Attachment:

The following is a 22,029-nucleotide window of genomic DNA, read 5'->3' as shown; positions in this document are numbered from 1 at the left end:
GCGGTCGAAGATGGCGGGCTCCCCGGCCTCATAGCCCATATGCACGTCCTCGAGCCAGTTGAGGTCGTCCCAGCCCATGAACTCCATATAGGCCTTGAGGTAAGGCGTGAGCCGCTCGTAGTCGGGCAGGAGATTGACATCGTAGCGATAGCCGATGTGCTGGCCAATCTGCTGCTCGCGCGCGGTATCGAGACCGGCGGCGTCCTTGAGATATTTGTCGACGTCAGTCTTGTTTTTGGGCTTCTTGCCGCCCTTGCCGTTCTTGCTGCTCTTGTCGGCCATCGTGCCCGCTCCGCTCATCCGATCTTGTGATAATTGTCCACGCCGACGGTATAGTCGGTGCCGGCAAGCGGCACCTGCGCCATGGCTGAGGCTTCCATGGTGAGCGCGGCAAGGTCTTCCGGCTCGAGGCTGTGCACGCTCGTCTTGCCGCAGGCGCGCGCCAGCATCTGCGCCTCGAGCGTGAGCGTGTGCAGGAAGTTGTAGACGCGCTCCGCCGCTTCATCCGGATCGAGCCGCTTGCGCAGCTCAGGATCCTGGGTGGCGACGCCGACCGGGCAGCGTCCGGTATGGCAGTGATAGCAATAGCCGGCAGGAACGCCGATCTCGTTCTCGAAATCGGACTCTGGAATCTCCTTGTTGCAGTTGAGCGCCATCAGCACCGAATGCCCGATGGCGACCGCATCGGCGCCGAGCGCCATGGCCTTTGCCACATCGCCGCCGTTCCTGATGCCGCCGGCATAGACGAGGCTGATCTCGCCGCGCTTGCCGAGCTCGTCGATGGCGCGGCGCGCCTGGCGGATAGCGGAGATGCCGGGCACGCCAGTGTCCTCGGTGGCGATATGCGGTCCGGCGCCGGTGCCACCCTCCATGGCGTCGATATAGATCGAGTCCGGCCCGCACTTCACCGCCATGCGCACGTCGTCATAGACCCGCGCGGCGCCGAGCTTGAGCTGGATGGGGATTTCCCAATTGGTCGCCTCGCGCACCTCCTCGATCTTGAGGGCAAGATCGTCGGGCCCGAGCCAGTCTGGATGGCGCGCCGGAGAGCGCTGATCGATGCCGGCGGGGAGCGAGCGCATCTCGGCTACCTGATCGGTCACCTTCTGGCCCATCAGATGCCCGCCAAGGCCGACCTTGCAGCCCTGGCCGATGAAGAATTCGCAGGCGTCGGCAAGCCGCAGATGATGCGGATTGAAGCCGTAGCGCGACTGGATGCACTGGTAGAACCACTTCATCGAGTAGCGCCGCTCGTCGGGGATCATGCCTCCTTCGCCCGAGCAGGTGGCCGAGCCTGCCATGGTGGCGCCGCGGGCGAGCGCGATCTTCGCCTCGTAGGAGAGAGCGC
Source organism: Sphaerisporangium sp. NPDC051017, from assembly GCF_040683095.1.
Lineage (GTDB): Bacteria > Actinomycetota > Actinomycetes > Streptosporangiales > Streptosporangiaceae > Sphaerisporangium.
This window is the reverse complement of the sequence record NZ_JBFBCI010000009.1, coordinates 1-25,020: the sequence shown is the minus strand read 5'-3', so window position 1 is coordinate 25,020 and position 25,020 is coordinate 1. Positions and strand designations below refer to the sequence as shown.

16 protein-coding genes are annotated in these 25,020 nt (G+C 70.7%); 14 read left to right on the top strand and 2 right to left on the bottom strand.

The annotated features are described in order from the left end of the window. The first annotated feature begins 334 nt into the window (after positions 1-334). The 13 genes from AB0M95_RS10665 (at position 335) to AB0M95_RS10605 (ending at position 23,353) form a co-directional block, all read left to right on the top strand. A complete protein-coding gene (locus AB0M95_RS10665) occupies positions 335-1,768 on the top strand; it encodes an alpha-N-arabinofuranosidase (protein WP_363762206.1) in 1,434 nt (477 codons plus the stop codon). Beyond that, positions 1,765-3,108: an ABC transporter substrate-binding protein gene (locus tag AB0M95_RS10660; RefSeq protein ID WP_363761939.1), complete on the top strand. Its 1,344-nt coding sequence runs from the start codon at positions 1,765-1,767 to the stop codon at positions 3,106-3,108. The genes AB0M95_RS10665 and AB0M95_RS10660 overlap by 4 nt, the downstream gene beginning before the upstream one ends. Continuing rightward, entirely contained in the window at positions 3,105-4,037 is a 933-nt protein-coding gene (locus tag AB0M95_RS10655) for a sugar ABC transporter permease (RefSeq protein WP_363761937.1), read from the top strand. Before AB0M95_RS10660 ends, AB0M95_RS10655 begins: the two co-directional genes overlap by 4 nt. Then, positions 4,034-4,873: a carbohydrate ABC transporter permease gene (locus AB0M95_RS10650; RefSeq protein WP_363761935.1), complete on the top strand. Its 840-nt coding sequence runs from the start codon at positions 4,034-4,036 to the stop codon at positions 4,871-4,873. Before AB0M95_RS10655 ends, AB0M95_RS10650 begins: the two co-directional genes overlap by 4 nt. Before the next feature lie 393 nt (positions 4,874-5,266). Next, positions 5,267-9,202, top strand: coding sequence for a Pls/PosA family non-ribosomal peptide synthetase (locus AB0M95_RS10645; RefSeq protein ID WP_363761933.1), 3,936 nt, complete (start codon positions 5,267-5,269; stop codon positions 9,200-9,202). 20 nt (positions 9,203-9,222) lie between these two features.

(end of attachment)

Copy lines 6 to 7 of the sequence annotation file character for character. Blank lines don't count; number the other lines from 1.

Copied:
16 protein-coding genes are annotated in these 25,020 nt (G+C 70.7%); 14 read left to right on the top strand and 2 right to left on the bottom strand.

The annotated features are described in order from the left end of the window. The first annotated feature begins 334 nt into the window (after positions 1-334). The 13 genes from AB0M95_RS10665 (at position 335) to AB0M95_RS10605 (ending at position 23,353) form a co-directional block, all read left to right on the top strand. A complete protein-coding gene (locus AB0M95_RS10665) occupies positions 335-1,768 on the top strand; it encodes an alpha-N-arabinofuranosidase (protein WP_363762206.1) in 1,434 nt (477 codons plus the stop codon). Beyond that, positions 1,765-3,108: an ABC transporter substrate-binding protein gene (locus tag AB0M95_RS10660; RefSeq protein ID WP_363761939.1), complete on the top strand. Its 1,344-nt coding sequence runs from the start codon at positions 1,765-1,767 to the stop codon at positions 3,106-3,108. The genes AB0M95_RS10665 and AB0M95_RS10660 overlap by 4 nt, the downstream gene beginning before the upstream one ends. Continuing rightward, entirely contained in the window at positions 3,105-4,037 is a 933-nt protein-coding gene (locus tag AB0M95_RS10655) for a sugar ABC transporter permease (RefSeq protein WP_363761937.1), read from the top strand. Before AB0M95_RS10660 ends, AB0M95_RS10655 begins: the two co-directional genes overlap by 4 nt. Then, positions 4,034-4,873: a carbohydrate ABC transporter permease gene (locus AB0M95_RS10650; RefSeq protein WP_363761935.1), complete on the top strand. Its 840-nt coding sequence runs from the start codon at positions 4,034-4,036 to the stop codon at positions 4,871-4,873. Before AB0M95_RS10655 ends, AB0M95_RS10650 begins: the two co-directional genes overlap by 4 nt. Before the next feature lie 393 nt (positions 4,874-5,266). Next, positions 5,267-9,202, top strand: coding sequence for a Pls/PosA family non-ribosomal peptide synthetase (locus AB0M95_RS10645; RefSeq protein ID WP_363761933.1), 3,936 nt, complete (start codon positions 5,267-5,269; stop codon positions 9,200-9,202). 20 nt (positions 9,203-9,222) lie between these two features.